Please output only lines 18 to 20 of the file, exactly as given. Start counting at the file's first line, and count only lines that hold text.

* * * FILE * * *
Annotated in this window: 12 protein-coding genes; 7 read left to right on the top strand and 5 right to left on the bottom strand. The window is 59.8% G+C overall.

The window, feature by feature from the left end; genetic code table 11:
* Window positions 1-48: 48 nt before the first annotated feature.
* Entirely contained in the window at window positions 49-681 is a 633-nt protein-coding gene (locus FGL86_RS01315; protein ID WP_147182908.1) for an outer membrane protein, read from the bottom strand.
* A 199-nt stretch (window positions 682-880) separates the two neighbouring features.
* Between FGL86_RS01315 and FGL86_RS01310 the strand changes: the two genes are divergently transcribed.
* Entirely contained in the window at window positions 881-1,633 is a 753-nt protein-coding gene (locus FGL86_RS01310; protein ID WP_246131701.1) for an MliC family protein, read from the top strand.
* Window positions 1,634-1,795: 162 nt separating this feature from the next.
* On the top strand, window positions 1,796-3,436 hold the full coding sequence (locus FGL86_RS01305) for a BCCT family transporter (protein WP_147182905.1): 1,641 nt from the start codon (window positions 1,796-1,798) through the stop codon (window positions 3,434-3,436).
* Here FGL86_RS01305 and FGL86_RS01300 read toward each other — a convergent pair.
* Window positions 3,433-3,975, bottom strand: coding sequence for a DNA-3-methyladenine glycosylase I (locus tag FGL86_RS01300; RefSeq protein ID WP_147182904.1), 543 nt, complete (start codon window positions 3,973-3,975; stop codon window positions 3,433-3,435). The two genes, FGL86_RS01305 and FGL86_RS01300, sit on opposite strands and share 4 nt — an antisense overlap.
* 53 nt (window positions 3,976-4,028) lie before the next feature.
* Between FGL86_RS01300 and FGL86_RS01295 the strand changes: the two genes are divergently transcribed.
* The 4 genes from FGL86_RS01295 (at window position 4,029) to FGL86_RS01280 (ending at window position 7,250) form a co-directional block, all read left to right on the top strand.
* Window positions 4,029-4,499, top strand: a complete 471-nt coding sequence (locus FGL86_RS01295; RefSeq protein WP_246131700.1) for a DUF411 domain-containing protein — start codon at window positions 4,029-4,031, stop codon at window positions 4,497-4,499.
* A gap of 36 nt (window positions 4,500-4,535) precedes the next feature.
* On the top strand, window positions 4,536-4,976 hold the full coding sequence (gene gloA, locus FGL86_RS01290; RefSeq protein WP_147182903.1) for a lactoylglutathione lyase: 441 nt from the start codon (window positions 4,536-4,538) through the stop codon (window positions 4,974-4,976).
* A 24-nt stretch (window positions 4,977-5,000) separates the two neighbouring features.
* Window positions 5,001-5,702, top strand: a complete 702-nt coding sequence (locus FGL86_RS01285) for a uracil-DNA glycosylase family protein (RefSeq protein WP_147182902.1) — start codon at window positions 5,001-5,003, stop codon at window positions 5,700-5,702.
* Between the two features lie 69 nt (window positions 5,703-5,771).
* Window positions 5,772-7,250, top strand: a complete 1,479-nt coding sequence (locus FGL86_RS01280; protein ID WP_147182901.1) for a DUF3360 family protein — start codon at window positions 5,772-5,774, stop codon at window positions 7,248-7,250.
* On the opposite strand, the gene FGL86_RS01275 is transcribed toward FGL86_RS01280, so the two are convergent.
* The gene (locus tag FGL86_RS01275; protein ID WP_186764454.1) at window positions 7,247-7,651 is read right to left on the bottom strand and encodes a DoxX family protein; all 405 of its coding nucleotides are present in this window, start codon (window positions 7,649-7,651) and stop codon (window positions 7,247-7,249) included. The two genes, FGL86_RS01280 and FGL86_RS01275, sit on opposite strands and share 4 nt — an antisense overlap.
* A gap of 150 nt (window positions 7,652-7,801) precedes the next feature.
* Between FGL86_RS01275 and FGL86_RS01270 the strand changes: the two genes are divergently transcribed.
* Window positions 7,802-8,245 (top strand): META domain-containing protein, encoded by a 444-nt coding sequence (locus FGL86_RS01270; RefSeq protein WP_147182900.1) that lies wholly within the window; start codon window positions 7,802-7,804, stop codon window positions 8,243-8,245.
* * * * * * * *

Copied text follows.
* A 24-nt stretch (window positions 4,977-5,000) separates the two neighbouring features.
* Window positions 5,001-5,702, top strand: a complete 702-nt coding sequence (locus FGL86_RS01285) for a uracil-DNA glycosylase family protein (RefSeq protein WP_147182902.1) — start codon at window positions 5,001-5,003, stop codon at window positions 5,700-5,702.
* Between the two features lie 69 nt (window positions 5,703-5,771).